I don’t know when it was, but all of the sudden I felt as light as a feather and totally numb. It was then that I accepted I was going to die. There was no weeping or thrashing about, all I felt was helpless and ultimately at peace with my fate. I would never see my mum again or have a beer with Snowy at 4am talking bullshit about footy; I would never get the opportunity to be a Dad and ward off pre-pubescent boys from my daughter. This would all be left for somebody else. This was my lot and I was ready for whatever they were going to do. But I wasn’t ready.
Right near the end of the ordeal, someone got a plastic bag and started ruffling it in front of me. I freaked. I did not want to die like this. I did not want to be suffocated; I was not ready to go like this!
Right then someone spoke to me. They said that they were going now and that they would call the cops in 10 minutes and I was not to move. I didn’t argue and I remained laying face down a still as I could. About five minutes passed when the same bloke returned and said, ‘good you haven’t moved’. With that, they were gone.
Ten minutes must have passed without a peep. They were never going to call the cops. It was up to me to get out myself. With my best MacGyver impersonation, I kicked off my right shoe so I could wriggle my feet free and sit up. The next thing was the blind-fold. I motioned to what was a corner of a wine box and nudged the blind-fold enough for me to see out of. I stood up, still with hands tied behind my back and made for the front door. All the lights had been turned off and I made my way awkwardly to the front door, gingerly stepping through smashed bottles of grange along the way. I couldn’t open the doors properly so I decided the only way to get out would be for someone to open the door for me; I screamed as loud as I could yet people walked on by. Who would do that! With MacGyver channelling me again, I managed to get the door open and leg it up Toorak Road 50 metres to “The Venetian’ restaurant. It was a warm night and there were still people enjoying a drink or two on the sidewalk tables. I will never forget the look on one bloke’s face that first giggled then jumped out of his seat the very instance he knew I was in trouble. I leapt the few stairs inside where I was once again greeted by a smile, this time from ‘Bluey’ behind the bar, with the smile quickly turning to shock when he saw I was tied up. I lunged behind the bar and stayed there until the cops came. It was over.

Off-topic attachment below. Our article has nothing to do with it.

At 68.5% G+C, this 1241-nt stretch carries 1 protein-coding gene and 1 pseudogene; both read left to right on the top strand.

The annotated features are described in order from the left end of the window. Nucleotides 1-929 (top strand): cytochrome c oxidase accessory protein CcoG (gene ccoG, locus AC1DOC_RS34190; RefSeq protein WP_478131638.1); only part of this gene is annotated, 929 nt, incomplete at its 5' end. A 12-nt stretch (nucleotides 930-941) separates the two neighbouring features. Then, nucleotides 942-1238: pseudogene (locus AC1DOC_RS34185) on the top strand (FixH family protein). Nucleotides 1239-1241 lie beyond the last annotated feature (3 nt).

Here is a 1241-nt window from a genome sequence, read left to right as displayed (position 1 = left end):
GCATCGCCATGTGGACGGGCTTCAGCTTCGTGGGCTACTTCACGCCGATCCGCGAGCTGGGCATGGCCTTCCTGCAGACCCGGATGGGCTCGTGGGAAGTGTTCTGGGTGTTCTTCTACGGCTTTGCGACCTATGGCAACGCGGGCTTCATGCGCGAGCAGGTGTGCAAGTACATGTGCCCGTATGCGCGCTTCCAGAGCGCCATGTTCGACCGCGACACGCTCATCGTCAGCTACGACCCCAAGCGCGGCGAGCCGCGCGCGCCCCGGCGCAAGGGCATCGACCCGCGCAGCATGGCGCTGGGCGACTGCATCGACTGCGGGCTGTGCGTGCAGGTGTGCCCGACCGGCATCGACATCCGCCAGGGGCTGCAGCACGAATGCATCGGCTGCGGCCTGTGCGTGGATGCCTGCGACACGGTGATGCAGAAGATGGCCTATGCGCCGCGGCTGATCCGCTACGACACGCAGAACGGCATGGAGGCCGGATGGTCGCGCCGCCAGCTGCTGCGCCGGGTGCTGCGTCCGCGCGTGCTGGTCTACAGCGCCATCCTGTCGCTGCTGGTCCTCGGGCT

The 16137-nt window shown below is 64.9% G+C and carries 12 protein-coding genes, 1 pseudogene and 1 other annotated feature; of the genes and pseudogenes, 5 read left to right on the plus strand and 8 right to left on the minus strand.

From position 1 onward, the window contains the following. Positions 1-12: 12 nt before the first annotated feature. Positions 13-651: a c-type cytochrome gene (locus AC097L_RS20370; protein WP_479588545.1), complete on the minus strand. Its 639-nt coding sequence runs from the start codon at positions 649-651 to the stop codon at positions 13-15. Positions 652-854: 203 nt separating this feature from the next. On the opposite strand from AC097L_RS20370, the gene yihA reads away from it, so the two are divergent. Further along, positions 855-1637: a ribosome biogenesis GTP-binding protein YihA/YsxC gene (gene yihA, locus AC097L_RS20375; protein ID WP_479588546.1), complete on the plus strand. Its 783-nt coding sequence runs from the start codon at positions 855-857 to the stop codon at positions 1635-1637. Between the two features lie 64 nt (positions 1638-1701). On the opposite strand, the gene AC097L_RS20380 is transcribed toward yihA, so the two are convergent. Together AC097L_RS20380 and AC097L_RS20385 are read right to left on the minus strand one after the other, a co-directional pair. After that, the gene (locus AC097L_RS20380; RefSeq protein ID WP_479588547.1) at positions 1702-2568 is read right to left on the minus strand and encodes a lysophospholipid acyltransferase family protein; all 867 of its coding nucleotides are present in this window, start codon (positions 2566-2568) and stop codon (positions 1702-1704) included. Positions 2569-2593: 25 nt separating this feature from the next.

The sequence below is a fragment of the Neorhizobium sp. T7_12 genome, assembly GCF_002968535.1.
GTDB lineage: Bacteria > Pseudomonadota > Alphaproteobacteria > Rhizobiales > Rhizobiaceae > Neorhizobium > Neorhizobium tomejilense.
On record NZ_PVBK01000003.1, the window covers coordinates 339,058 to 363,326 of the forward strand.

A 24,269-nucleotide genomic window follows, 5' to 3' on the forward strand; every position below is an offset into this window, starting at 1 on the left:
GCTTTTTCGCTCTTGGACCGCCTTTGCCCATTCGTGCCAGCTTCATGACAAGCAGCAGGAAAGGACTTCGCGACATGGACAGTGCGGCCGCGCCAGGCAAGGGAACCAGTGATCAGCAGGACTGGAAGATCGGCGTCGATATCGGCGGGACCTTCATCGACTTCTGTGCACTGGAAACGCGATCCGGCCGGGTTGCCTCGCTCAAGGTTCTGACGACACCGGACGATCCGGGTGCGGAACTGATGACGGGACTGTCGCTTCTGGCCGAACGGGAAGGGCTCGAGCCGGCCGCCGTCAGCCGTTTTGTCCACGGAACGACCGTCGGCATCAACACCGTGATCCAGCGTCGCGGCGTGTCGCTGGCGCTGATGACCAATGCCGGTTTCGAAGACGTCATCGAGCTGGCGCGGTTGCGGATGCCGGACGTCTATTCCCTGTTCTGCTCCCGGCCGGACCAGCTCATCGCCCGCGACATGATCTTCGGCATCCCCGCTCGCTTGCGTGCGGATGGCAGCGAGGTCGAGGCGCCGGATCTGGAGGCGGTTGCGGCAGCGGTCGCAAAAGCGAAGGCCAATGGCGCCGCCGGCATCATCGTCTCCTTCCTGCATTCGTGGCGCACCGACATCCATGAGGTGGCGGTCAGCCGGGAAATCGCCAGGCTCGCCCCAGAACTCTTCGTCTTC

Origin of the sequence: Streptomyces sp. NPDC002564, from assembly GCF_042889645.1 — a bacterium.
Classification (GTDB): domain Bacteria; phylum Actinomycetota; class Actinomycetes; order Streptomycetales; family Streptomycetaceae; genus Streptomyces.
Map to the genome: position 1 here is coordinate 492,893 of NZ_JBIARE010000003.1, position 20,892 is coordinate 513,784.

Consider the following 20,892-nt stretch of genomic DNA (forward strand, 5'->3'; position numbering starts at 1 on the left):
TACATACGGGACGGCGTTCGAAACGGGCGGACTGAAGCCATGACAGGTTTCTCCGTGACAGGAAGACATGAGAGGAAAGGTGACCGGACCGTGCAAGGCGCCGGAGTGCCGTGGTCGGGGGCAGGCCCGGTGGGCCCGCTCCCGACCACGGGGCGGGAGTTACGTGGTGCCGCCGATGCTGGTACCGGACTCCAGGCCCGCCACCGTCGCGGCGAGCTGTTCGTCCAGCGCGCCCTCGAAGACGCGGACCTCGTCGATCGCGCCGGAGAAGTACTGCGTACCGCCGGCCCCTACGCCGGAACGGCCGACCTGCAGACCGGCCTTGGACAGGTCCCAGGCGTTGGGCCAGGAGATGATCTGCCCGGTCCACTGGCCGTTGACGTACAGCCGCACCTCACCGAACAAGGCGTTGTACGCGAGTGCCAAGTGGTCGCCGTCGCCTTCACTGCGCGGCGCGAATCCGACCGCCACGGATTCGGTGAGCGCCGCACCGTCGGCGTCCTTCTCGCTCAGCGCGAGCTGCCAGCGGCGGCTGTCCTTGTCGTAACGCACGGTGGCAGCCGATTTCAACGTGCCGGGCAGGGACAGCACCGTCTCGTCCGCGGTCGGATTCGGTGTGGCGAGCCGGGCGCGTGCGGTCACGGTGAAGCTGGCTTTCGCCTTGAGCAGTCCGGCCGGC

Over the next few weeks, several actually, I had a lot of time to myself thanks to forced leave paid for by the state government. It was during this time I met Erin, drank my first bottle of Krug and had a nervous breakdown. And it was the day that I met Erin I received a phone call from the police saying they got them; I cried and cried.
My time was pretty much up at Como. When I returned to work I refused to wear a neck tie for fear that someone would use it to choke me. The new guy didn’t like this saying, ’if it was good enough for me to wear a tie, it was good enough for you as well.’ He was a prick, probably still is. The real problem however was the store owner, Martini. He made my life a living hell at Como, again. It wasn’t until March the following year when he decided it was time for me to leave; after all, he was helping me!
Along time has passed since October 2002. I finished my Wine/Viticulture degree, fathered two beautiful children and remained in the wine industry. I still think about what happened to me, everyday – something like that is pretty hard to blot out of your memory. The funny thing is that I never really like Grange; always thought, and still do, that it is over-rated. You will be happy to know there is no Grange, and never will be any Grange in my cellar, besides, life is too short to drink bad wine!
And do you know what, that photo at the top is actually from Como Wine & Spirits; funky shit hey?